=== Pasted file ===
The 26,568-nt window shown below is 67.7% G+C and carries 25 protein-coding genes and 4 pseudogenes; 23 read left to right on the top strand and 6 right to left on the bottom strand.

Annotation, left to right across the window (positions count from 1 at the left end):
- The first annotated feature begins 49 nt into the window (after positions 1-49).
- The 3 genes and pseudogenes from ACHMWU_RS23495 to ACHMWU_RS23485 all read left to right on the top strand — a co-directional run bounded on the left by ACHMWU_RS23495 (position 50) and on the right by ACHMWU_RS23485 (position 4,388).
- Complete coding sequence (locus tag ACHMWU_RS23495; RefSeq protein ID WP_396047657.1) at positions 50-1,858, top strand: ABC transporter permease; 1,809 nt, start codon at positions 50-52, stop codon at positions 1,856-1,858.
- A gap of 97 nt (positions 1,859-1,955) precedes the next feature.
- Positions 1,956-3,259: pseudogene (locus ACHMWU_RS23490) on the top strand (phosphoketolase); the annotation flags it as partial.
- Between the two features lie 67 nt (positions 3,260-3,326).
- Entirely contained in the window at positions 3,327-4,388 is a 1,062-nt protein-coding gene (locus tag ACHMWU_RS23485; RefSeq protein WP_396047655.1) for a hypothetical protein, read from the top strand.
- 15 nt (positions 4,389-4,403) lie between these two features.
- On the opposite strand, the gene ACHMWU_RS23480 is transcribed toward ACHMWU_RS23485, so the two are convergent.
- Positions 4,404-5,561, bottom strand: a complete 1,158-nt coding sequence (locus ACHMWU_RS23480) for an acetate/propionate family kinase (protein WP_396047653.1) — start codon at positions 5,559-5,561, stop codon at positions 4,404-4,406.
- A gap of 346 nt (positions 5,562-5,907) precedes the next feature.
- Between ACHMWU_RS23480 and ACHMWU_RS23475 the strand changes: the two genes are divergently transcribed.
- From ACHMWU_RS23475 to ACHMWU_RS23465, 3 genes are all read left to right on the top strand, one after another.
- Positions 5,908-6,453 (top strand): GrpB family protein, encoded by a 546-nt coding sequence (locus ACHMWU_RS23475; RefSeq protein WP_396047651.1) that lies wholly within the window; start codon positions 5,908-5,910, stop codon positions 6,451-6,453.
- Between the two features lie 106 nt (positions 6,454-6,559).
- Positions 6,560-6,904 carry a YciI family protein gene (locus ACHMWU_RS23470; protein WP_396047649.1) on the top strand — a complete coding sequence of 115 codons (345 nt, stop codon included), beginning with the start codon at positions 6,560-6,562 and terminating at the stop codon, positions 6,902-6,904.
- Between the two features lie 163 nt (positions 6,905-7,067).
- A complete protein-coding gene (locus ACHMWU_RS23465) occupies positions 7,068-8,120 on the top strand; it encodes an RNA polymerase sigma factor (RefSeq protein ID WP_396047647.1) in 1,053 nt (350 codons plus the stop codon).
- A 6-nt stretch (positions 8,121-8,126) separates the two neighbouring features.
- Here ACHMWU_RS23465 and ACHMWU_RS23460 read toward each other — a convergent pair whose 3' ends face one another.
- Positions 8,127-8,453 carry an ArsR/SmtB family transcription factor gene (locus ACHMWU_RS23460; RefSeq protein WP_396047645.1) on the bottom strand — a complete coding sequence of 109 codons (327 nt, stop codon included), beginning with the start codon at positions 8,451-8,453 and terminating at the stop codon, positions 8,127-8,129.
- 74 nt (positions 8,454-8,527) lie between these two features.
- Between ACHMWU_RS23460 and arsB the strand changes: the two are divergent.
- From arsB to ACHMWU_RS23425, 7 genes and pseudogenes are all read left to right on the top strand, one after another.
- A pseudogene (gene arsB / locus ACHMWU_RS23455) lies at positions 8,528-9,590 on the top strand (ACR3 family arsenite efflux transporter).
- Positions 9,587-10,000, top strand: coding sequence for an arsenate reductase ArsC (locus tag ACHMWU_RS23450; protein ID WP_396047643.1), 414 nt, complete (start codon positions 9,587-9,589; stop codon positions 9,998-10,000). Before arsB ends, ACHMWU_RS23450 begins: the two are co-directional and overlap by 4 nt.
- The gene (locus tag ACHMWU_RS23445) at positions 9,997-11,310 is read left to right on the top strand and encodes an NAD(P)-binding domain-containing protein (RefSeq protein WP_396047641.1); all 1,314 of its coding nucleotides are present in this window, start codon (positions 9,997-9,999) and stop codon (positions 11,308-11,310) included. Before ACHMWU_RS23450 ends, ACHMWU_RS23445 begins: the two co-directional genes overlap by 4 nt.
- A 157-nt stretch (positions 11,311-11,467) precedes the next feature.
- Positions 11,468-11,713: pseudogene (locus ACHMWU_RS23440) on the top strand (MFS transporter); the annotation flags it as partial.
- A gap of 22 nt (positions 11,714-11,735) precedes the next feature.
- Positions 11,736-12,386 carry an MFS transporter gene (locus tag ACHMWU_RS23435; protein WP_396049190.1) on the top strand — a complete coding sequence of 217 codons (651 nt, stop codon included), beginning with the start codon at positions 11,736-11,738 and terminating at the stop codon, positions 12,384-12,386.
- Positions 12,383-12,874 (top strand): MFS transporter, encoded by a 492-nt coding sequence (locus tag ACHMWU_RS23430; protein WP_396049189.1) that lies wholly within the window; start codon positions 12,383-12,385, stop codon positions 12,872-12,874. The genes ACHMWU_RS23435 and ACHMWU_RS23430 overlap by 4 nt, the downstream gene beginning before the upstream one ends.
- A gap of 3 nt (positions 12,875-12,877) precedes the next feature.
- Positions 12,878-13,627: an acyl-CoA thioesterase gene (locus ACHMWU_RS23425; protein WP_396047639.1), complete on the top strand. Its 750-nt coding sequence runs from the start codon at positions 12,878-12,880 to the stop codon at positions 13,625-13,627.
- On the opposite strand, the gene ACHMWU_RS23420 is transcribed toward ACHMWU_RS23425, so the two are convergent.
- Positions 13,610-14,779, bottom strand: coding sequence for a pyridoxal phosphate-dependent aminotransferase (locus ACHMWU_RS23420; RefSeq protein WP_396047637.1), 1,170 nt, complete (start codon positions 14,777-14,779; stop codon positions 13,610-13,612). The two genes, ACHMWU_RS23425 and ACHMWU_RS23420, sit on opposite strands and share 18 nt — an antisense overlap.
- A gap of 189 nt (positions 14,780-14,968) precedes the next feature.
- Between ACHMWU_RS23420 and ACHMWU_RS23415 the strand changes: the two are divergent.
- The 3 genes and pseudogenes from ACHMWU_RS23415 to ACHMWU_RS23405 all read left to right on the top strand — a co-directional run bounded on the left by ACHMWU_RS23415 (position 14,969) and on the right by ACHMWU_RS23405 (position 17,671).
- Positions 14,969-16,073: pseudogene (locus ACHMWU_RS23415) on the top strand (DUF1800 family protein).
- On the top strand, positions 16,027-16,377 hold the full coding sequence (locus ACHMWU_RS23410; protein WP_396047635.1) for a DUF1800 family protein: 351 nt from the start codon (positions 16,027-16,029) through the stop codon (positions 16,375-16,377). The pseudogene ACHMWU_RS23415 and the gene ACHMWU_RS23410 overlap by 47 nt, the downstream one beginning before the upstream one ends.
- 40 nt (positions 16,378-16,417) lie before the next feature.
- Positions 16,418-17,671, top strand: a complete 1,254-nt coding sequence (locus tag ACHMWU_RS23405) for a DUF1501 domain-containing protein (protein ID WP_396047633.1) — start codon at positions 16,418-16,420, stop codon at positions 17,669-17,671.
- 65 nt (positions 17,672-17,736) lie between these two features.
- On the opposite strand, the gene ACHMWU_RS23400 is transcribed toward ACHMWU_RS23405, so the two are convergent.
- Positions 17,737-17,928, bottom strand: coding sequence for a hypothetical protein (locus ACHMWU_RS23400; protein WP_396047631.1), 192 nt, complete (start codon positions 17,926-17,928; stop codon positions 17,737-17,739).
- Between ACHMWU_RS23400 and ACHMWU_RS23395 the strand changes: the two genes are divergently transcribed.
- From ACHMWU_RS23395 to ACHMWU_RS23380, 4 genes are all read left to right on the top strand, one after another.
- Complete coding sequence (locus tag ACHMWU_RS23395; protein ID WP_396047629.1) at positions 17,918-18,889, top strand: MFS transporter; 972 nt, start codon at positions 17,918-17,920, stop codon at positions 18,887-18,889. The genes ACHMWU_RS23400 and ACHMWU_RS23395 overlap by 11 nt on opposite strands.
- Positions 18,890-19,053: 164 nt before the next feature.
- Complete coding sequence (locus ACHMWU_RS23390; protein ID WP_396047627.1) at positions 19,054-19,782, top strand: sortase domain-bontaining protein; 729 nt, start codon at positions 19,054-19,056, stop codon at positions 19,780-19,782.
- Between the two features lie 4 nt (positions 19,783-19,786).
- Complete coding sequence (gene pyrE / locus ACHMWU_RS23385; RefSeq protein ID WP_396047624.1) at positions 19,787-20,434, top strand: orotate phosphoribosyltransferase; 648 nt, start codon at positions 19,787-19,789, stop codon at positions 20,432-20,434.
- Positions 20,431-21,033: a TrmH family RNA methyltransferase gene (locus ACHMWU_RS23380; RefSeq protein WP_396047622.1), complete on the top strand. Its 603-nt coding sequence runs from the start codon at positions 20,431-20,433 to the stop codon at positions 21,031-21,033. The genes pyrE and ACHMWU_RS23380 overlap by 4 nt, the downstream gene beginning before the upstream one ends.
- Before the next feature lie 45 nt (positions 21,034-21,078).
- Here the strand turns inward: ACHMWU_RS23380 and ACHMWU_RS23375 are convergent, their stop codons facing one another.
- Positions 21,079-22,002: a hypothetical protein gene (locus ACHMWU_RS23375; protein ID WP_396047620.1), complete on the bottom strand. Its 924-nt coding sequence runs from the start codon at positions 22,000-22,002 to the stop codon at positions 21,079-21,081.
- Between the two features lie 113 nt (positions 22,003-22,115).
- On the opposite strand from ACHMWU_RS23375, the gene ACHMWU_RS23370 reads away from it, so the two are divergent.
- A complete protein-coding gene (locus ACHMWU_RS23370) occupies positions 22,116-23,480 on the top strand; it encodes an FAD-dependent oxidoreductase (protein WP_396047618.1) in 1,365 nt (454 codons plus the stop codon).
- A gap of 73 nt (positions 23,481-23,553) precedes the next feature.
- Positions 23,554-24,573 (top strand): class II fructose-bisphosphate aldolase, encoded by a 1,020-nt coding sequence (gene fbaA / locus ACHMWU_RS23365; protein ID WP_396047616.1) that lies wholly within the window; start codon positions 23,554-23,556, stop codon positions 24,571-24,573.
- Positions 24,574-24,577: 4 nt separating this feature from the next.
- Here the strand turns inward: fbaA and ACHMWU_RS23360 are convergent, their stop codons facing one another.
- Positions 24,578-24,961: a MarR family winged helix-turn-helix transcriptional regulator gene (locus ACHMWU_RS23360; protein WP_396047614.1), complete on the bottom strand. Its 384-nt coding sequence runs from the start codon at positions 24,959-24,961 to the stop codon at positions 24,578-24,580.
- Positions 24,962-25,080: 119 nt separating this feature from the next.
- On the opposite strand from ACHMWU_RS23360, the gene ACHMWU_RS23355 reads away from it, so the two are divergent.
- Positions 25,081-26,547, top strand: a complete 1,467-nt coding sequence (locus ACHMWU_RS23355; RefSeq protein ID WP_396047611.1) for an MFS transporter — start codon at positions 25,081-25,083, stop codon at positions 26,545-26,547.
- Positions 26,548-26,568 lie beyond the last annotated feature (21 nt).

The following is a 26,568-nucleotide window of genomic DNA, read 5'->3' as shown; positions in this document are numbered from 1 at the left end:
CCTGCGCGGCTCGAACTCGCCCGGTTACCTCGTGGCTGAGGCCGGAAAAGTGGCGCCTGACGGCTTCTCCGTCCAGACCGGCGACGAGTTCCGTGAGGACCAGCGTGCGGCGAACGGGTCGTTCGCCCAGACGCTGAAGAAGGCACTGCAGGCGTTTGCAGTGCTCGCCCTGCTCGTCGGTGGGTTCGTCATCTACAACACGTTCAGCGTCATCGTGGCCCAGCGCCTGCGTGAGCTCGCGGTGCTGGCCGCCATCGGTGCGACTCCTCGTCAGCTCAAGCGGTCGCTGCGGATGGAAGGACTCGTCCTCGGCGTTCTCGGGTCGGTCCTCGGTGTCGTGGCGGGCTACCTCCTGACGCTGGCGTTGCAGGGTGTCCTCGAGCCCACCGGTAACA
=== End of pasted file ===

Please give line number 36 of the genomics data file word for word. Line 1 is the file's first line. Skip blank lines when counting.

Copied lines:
- Positions 12,878-13,627: an acyl-CoA thioesterase gene (locus ACHMWU_RS23425; protein WP_396047639.1), complete on the top strand. Its 750-nt coding sequence runs from the start codon at positions 12,878-12,880 to the stop codon at positions 13,625-13,627.